Some conflicts are beyond your control. But you can always decide how to respond.
In the hours and days after a bruising or hurtful dispute erupts, how do you feel? If you’re still steaming a week later, the lasting repercussions can prove more costly than the initial spark.
Choosing to replay the conflict in your mind in an endless loop will only exacerbate your anger. The tendency to think through what caused the incident—who said what and why—can eat away at your ability to recover.
Here are some tips to rebound from an exhausting skirmish:
Shift gears—completely. Your first priority in the hours after a conflict ends is to move on. Don’t dwell on your sense of grievance. Plunge into a demanding task that diverts your attention.
Experiment with assignments that require physical exertion (such as clearing away old manuals from your bookcase) along with cerebral jobs that require deep focus (such as writing a technical report). Mentally hypnotic tasks may also prove relaxing; try filing, sorting or organizing your workspace.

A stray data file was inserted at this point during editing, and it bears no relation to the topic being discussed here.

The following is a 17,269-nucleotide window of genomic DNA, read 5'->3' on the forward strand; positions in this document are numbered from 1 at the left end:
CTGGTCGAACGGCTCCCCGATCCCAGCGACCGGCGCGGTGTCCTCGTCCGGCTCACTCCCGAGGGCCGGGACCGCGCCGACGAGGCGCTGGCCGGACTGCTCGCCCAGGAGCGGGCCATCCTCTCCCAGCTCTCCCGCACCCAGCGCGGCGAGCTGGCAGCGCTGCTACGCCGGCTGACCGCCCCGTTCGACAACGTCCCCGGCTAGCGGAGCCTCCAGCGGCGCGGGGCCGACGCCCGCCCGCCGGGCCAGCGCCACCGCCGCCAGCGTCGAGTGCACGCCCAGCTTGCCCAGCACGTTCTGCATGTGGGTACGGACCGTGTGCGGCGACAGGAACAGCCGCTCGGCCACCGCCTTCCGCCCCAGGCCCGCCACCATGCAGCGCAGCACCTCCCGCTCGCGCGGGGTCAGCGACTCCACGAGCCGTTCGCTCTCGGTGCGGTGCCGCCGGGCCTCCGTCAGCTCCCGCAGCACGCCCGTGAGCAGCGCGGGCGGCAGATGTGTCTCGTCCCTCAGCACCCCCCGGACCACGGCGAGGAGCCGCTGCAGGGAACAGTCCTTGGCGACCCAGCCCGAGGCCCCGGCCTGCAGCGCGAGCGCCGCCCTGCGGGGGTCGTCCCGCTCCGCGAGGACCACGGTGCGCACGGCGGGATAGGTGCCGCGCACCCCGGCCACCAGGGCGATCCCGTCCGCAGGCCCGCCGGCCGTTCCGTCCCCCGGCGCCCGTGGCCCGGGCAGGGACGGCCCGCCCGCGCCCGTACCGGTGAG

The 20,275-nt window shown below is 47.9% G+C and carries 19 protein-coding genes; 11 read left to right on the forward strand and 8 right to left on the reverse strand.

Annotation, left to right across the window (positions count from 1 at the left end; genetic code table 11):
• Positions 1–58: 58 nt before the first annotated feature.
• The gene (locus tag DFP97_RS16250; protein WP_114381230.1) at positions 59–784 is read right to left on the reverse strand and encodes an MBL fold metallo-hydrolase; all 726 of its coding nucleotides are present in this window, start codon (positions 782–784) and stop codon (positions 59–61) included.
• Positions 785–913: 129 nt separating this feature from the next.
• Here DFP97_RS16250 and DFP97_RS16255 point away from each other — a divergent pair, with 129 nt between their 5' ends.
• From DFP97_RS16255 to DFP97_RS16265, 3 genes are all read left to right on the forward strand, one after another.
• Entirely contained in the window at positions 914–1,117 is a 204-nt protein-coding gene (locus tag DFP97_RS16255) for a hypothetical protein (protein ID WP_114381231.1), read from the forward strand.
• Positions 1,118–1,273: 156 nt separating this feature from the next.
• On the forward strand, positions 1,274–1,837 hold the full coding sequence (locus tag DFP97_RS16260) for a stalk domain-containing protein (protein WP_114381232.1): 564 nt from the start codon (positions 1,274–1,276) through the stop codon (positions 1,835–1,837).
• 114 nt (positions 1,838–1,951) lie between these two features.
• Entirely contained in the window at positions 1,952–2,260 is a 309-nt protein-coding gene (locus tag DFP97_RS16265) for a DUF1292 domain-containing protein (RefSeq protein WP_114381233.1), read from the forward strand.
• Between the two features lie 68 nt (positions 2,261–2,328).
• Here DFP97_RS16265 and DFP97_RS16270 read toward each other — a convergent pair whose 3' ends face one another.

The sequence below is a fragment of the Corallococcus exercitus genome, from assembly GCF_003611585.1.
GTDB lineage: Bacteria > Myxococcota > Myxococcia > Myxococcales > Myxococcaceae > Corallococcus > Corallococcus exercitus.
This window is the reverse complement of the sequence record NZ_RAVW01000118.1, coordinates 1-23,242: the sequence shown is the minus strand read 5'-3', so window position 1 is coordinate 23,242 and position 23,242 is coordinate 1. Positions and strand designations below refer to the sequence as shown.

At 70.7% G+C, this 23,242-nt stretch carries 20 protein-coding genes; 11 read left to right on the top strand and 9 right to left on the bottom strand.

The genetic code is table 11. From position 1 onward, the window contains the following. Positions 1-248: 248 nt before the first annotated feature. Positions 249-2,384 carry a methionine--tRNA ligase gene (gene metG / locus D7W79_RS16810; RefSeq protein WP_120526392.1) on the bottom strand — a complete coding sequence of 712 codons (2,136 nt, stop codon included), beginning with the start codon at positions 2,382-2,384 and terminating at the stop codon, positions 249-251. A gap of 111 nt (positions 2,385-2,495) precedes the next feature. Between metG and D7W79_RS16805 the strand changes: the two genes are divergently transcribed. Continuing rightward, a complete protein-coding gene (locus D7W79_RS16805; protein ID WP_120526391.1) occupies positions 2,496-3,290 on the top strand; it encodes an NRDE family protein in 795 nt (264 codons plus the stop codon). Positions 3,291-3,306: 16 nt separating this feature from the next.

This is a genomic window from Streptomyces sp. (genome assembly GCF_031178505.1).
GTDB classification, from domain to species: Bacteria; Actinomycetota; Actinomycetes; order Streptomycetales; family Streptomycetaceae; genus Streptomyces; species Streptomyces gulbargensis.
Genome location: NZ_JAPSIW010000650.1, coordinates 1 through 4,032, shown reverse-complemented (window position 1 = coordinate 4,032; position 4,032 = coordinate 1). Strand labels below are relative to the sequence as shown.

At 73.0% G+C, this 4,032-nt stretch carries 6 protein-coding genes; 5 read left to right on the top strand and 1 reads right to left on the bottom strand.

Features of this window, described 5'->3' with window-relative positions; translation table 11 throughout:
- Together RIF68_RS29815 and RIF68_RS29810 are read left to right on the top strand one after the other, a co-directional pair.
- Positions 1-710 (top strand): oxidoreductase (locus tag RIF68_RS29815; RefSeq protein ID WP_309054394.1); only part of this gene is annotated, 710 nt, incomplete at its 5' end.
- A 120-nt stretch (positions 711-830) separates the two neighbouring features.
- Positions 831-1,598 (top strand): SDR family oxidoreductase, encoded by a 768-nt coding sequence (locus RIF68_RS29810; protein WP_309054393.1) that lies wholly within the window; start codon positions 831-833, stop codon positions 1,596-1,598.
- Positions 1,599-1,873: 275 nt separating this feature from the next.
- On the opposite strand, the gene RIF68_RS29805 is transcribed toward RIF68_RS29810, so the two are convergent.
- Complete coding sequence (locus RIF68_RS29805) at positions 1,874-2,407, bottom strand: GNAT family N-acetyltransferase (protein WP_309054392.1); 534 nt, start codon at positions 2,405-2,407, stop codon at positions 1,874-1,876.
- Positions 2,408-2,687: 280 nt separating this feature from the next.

Minimize the venting. If you’re the type of person who needs to tell five friends about a just-concluded conflict, resist the urge to gab. Taking a few minutes to confide in someone is fine. But after a certain point, retelling the story of what happened and how you were mistreated (by a customer, co-worker, etc.) serves little productive purpose.
Keep a “lesson log.” As you reflect on the conflict, ask yourself, “What did I learn?” Write whatever comes to mind. Even if you’re blameless, examine cause-effect relationships to extract lessons for the future. For example, jot comments you made that unleashed the other person’s fury.